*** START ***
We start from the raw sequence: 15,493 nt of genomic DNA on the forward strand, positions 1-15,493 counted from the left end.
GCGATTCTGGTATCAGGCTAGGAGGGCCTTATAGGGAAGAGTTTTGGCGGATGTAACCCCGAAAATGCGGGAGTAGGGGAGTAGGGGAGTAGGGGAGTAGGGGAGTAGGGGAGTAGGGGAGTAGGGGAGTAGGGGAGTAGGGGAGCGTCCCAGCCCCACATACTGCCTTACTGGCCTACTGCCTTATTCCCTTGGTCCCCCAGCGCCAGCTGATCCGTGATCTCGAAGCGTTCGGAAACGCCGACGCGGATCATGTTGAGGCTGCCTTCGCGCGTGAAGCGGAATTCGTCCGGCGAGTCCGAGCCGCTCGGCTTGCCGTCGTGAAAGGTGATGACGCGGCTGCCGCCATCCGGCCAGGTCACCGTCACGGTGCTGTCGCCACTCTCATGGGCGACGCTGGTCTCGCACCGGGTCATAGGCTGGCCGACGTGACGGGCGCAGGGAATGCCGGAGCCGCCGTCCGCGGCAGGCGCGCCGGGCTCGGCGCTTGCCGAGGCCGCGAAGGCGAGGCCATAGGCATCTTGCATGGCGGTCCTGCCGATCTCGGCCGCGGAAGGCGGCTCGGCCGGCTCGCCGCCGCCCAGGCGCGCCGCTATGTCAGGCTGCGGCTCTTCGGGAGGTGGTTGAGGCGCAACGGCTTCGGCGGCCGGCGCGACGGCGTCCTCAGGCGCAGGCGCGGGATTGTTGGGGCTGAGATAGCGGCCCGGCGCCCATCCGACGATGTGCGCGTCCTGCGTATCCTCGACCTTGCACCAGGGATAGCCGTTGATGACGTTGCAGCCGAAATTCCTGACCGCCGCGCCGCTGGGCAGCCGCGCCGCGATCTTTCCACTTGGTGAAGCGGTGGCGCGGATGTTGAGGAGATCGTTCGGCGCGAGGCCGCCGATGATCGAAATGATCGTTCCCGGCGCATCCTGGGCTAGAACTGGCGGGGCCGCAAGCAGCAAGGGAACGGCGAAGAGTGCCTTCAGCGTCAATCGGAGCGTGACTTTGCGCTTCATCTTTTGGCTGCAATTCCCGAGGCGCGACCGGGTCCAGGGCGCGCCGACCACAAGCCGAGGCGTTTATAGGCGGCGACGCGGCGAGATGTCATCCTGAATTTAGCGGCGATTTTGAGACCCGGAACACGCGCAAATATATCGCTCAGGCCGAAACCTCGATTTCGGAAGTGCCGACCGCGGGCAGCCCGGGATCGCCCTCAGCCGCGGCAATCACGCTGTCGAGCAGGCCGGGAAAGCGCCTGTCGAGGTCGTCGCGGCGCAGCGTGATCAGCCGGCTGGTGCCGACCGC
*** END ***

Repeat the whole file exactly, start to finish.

We start from the raw sequence: 15,493 nt of genomic DNA on the forward strand, positions 1-15,493 counted from the left end.
GCGATTCTGGTATCAGGCTAGGAGGGCCTTATAGGGAAGAGTTTTGGCGGATGTAACCCCGAAAATGCGGGAGTAGGGGAGTAGGGGAGTAGGGGAGTAGGGGAGTAGGGGAGTAGGGGAGTAGGGGAGTAGGGGAGTAGGGGAGCGTCCCAGCCCCACATACTGCCTTACTGGCCTACTGCCTTATTCCCTTGGTCCCCCAGCGCCAGCTGATCCGTGATCTCGAAGCGTTCGGAAACGCCGACGCGGATCATGTTGAGGCTGCCTTCGCGCGTGAAGCGGAATTCGTCCGGCGAGTCCGAGCCGCTCGGCTTGCCGTCGTGAAAGGTGATGACGCGGCTGCCGCCATCCGGCCAGGTCACCGTCACGGTGCTGTCGCCACTCTCATGGGCGACGCTGGTCTCGCACCGGGTCATAGGCTGGCCGACGTGACGGGCGCAGGGAATGCCGGAGCCGCCGTCCGCGGCAGGCGCGCCGGGCTCGGCGCTTGCCGAGGCCGCGAAGGCGAGGCCATAGGCATCTTGCATGGCGGTCCTGCCGATCTCGGCCGCGGAAGGCGGCTCGGCCGGCTCGCCGCCGCCCAGGCGCGCCGCTATGTCAGGCTGCGGCTCTTCGGGAGGTGGTTGAGGCGCAACGGCTTCGGCGGCCGGCGCGACGGCGTCCTCAGGCGCAGGCGCGGGATTGTTGGGGCTGAGATAGCGGCCCGGCGCCCATCCGACGATGTGCGCGTCCTGCGTATCCTCGACCTTGCACCAGGGATAGCCGTTGATGACGTTGCAGCCGAAATTCCTGACCGCCGCGCCGCTGGGCAGCCGCGCCGCGATCTTTCCACTTGGTGAAGCGGTGGCGCGGATGTTGAGGAGATCGTTCGGCGCGAGGCCGCCGATGATCGAAATGATCGTTCCCGGCGCATCCTGGGCTAGAACTGGCGGGGCCGCAAGCAGCAAGGGAACGGCGAAGAGTGCCTTCAGCGTCAATCGGAGCGTGACTTTGCGCTTCATCTTTTGGCTGCAATTCCCGAGGCGCGACCGGGTCCAGGGCGCGCCGACCACAAGCCGAGGCGTTTATAGGCGGCGACGCGGCGAGATGTCATCCTGAATTTAGCGGCGATTTTGAGACCCGGAACACGCGCAAATATATCGCTCAGGCCGAAACCTCGATTTCGGAAGTGCCGACCGCGGGCAGCCCGGGATCGCCCTCAGCCGCGGCAATCACGCTGTCGAGCAGGCCGGGAAAGCGCCTGTCGAGGTCGTCGCGGCGCAGCGTGATCAGCCGGCTGGTGCCGACCGC